Public Assets Institute In 2016, Vermont’s lowest-paid workers saw the biggest wage gains of any group: 4 percent. When unemployment is low, workers are in short supply, so wages should increase. But Vermont’s low jobless rate—5 percent or less since 2012—was having little effect, especially at the low end. For those workers wages increased less than 2 percent a year from 2009 to 2014. Last year’s gains were due in part to Vermont’s minimum wage increase of 45 cents an hour.
Steady union rolls
While union membership has fallen in the rest of the country, the share of employed Vermonters who are in unions or are covered by union contracts has remained fairly steady. The percentage of union members in 2016 was up slightly from 2006. And the share of workers covered by union contracts, including non-union workers, was the same in 2016 as it was 10 years earlier. During that period, union membership declined in 38 states.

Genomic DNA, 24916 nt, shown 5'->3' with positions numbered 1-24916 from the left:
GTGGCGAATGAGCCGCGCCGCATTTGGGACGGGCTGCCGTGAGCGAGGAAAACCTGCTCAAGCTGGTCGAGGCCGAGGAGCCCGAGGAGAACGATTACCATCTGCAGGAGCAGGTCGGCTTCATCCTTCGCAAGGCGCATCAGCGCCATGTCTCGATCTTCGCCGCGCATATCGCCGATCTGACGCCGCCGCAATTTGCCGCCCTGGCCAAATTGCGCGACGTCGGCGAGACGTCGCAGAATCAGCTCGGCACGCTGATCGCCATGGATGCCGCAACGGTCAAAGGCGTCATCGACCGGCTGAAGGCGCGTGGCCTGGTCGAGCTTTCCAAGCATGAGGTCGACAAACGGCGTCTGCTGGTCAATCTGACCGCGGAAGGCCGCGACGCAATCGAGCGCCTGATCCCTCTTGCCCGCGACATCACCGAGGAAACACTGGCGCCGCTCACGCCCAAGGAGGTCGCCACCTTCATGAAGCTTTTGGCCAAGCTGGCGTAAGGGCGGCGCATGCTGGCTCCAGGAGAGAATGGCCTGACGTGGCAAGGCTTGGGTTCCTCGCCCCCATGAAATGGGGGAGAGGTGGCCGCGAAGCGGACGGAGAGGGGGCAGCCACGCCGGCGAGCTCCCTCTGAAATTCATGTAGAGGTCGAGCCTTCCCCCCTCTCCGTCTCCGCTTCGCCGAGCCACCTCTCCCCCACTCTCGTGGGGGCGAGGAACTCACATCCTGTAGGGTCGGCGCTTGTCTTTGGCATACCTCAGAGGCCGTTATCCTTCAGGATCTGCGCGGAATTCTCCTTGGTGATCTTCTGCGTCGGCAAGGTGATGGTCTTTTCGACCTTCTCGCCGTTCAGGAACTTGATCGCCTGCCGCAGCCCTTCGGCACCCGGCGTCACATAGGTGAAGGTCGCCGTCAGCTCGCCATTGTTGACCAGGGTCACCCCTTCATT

Young, male, and jobless
Vermont’s unemployment rate—the average for the entire working-age population—held steady last month at 3 percent. Meanwhile, newly released data from 2016 reveal variation among different groups of workers. For instance, the unemployment rate was lower among women than among men. And men ages 16 to 24 had the highest rate last year: over 8 percent.
Source: Public Assets Institute 4.21.2017 publicassets.org